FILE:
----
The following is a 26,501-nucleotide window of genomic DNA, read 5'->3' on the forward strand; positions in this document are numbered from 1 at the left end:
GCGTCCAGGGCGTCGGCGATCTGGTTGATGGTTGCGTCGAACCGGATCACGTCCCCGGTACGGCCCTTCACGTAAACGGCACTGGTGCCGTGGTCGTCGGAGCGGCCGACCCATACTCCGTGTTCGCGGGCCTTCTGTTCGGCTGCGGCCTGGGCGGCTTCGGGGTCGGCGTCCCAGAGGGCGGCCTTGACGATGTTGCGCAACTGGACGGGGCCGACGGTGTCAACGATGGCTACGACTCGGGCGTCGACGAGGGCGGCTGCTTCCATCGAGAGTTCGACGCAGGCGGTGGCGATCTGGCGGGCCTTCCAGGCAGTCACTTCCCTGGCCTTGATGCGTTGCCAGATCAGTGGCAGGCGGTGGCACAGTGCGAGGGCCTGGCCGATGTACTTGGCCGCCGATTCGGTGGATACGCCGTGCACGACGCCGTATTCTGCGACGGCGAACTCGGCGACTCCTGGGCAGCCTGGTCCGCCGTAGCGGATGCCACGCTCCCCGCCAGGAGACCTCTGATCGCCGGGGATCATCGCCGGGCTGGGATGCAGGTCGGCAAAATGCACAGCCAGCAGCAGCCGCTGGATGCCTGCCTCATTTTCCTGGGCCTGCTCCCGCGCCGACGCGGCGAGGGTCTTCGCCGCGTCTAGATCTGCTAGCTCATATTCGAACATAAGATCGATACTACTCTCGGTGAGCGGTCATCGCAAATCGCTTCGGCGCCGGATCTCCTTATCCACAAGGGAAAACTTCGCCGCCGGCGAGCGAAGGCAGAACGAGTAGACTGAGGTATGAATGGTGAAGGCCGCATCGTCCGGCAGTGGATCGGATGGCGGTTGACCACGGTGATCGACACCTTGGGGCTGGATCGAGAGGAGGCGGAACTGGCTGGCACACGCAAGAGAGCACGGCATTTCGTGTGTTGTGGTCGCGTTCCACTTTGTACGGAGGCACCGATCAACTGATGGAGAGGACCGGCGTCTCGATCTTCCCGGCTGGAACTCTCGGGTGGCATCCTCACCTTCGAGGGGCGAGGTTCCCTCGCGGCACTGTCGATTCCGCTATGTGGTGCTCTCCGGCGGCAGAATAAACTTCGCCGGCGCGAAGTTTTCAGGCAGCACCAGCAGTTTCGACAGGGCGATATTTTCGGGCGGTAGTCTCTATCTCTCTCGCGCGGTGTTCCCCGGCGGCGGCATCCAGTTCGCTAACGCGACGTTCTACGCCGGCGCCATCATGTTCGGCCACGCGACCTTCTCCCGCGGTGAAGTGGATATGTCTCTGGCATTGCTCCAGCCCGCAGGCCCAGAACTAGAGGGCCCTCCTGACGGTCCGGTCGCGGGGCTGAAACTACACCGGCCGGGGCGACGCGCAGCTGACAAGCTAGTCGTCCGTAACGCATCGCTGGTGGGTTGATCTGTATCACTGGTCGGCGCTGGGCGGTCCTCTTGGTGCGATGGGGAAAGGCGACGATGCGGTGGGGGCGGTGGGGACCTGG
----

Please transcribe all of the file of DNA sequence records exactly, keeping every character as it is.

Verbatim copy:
The following is a 26,501-nucleotide window of genomic DNA, read 5'->3' on the forward strand; positions in this document are numbered from 1 at the left end:
GCGTCCAGGGCGTCGGCGATCTGGTTGATGGTTGCGTCGAACCGGATCACGTCCCCGGTACGGCCCTTCACGTAAACGGCACTGGTGCCGTGGTCGTCGGAGCGGCCGACCCATACTCCGTGTTCGCGGGCCTTCTGTTCGGCTGCGGCCTGGGCGGCTTCGGGGTCGGCGTCCCAGAGGGCGGCCTTGACGATGTTGCGCAACTGGACGGGGCCGACGGTGTCAACGATGGCTACGACTCGGGCGTCGACGAGGGCGGCTGCTTCCATCGAGAGTTCGACGCAGGCGGTGGCGATCTGGCGGGCCTTCCAGGCAGTCACTTCCCTGGCCTTGATGCGTTGCCAGATCAGTGGCAGGCGGTGGCACAGTGCGAGGGCCTGGCCGATGTACTTGGCCGCCGATTCGGTGGATACGCCGTGCACGACGCCGTATTCTGCGACGGCGAACTCGGCGACTCCTGGGCAGCCTGGTCCGCCGTAGCGGATGCCACGCTCCCCGCCAGGAGACCTCTGATCGCCGGGGATCATCGCCGGGCTGGGATGCAGGTCGGCAAAATGCACAGCCAGCAGCAGCCGCTGGATGCCTGCCTCATTTTCCTGGGCCTGCTCCCGCGCCGACGCGGCGAGGGTCTTCGCCGCGTCTAGATCTGCTAGCTCATATTCGAACATAAGATCGATACTACTCTCGGTGAGCGGTCATCGCAAATCGCTTCGGCGCCGGATCTCCTTATCCACAAGGGAAAACTTCGCCGCCGGCGAGCGAAGGCAGAACGAGTAGACTGAGGTATGAATGGTGAAGGCCGCATCGTCCGGCAGTGGATCGGATGGCGGTTGACCACGGTGATCGACACCTTGGGGCTGGATCGAGAGGAGGCGGAACTGGCTGGCACACGCAAGAGAGCACGGCATTTCGTGTGTTGTGGTCGCGTTCCACTTTGTACGGAGGCACCGATCAACTGATGGAGAGGACCGGCGTCTCGATCTTCCCGGCTGGAACTCTCGGGTGGCATCCTCACCTTCGAGGGGCGAGGTTCCCTCGCGGCACTGTCGATTCCGCTATGTGGTGCTCTCCGGCGGCAGAATAAACTTCGCCGGCGCGAAGTTTTCAGGCAGCACCAGCAGTTTCGACAGGGCGATATTTTCGGGCGGTAGTCTCTATCTCTCTCGCGCGGTGTTCCCCGGCGGCGGCATCCAGTTCGCTAACGCGACGTTCTACGCCGGCGCCATCATGTTCGGCCACGCGACCTTCTCCCGCGGTGAAGTGGATATGTCTCTGGCATTGCTCCAGCCCGCAGGCCCAGAACTAGAGGGCCCTCCTGACGGTCCGGTCGCGGGGCTGAAACTACACCGGCCGGGGCGACGCGCAGCTGACAAGCTAGTCGTCCGTAACGCATCGCTGGTGGGTTGATCTGTATCACTGGTCGGCGCTGGGCGGTCCTCTTGGTGCGATGGGGAAAGGCGACGATGCGGTGGGGGCGGTGGGGACCTGG